Understand recruitment assessment

Many Australian organisations use assessment centres in their recruitment process to measure your competencies. These centres often involve your participation in individual and group activities.

Assessment centres are either a half-day or full-day event usually held in the organisation's building.

During an assessment centre you'll be required to participate in a number of challenging activities. Your performance in these activities will be used to assess your competencies in relation to the position you've applied for.

These activities are led by the Human Resources department and observed by assessors who will rate your performance against skills that are required for the role. Managers and professional assessors will also be present.


Assessment centres are proved to be effective in finding the best candidates for a job. They simulate real-life situations and allow employers to assess your:

  • performance
  • skills (eg teamwork, communication, negotiation, problem-solving, technical, leadership)
  • behaviours
  • interaction with others
  • preparation levels.


Assessment centres are usually structured the same way:

  1. Welcome and introductions
  2. A presentation about the organisation
  3. Ice-breaker/s
  4. Assessment activities (eg group exercise, role play, case study, presentation, psychometric tests or interview)
  5. Breaks (where you are also being assessed)

Types of activities

Targeted selection interviews

Prior to the interview, make sure you understand what attributes/skills the employer is looking for by reading through their website or through the questions you answered in your application.

You should also prepare a mini introduction to 'sell' yourself to the panel and show your enthusiasm at the beginning of the interview. During this introduction you should thank them for the opportunity to interview, tell them why you’re excited about the position and mention why you are an ideal candidate.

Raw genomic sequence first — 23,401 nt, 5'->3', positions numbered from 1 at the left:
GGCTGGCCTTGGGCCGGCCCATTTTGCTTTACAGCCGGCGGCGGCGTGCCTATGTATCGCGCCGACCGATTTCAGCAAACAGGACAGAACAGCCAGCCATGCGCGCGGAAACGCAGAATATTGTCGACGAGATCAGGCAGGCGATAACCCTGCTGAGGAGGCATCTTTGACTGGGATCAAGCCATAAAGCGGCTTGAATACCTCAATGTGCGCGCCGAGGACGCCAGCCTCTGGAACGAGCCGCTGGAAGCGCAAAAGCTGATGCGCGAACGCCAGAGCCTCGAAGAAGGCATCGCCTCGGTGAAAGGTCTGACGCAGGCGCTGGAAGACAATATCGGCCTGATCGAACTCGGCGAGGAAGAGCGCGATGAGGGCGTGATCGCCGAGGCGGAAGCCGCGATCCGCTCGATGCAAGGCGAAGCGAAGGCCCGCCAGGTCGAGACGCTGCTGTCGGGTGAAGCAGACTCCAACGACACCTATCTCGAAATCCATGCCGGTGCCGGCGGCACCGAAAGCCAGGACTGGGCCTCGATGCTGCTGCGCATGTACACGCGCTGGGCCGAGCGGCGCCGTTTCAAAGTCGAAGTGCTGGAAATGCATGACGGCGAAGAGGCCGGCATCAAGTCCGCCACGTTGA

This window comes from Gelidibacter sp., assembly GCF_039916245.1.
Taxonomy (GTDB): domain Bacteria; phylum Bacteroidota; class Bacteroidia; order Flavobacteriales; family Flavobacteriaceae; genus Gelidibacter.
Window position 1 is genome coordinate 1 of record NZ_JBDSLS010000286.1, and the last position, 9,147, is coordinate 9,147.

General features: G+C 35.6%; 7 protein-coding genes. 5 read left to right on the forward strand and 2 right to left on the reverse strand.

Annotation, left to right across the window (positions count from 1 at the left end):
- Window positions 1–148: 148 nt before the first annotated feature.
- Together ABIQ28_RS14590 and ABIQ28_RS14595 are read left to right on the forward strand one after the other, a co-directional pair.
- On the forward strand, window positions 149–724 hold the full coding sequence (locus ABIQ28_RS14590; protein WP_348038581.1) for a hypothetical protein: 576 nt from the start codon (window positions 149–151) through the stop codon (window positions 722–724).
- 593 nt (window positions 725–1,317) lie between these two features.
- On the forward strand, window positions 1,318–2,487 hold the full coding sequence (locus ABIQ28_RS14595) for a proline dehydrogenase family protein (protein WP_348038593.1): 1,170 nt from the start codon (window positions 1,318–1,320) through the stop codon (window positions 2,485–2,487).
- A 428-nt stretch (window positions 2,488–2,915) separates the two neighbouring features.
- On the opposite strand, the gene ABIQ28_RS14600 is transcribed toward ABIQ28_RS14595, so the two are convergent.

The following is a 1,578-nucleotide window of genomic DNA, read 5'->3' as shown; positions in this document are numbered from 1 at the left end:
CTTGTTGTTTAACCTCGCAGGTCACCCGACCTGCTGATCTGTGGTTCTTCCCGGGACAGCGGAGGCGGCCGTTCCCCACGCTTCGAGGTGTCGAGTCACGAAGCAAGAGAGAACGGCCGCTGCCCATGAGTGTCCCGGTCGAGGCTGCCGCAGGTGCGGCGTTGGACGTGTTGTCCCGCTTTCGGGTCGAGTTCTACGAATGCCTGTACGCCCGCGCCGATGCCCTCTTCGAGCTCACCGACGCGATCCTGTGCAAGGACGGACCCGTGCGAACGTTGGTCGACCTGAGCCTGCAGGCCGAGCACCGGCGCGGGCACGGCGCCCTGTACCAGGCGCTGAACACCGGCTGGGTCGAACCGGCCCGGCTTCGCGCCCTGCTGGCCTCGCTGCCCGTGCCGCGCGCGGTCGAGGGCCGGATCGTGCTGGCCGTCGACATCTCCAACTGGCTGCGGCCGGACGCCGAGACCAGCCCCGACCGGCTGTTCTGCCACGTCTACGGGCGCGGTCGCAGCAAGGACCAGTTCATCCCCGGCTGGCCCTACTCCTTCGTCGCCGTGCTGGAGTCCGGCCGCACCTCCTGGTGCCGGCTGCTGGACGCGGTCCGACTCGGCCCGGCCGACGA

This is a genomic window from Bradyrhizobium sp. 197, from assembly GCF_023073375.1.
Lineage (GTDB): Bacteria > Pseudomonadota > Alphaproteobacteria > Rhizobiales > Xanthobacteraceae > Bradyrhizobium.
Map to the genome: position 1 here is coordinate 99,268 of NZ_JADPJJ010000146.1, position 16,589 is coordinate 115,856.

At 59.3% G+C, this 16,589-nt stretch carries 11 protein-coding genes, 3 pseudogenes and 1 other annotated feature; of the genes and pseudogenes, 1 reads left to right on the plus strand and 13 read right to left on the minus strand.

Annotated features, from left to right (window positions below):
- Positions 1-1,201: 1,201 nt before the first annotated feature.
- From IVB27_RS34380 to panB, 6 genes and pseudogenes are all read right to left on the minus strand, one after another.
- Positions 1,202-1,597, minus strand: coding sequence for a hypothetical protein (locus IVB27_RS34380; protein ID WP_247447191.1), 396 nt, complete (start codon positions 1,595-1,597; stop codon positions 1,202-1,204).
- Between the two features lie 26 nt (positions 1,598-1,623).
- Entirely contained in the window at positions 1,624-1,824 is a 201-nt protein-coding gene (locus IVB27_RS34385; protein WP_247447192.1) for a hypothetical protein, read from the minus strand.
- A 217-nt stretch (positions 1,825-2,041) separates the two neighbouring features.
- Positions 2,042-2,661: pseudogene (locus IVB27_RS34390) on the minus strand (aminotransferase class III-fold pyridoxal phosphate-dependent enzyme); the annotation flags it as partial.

When answering behavioural style questions, make sure you use the STAR method:

  1. Situation/Task: A situation that demonstrates your strengths in that competency
  2. Action: Actions you took to address the situation
  3. Result: The end result of your action


For this activity, you are either able to choose or you may be allocated a topic. In some instances, the employer may give you the flexibility to choose an area or topic you are passionate about.

For presentations, make sure you plan ahead by creating a structure on the topic you want to present on (headings and key points). Make sure you practice multiple times either in front of your family or friends.

Aptitude tests (ability tests)

These are usually conducted online and measure your ability to complete key competencies of the position. They will also enable you to identify your key skills and weaknesses.

The skills that you will be tested on are:

  • Verbal Reasoning: spelling and grammar, understanding of words, sentences and grammar, and logical relationships
  • Non-Verbal/Abstract Reasoning: working out a rule or principle and relating it to another set of instructions or the like
  • Numerical Reasoning: from simple arithmetic to reasoning tests requiring you to draw inferences from some numerical data and using this to solve another problem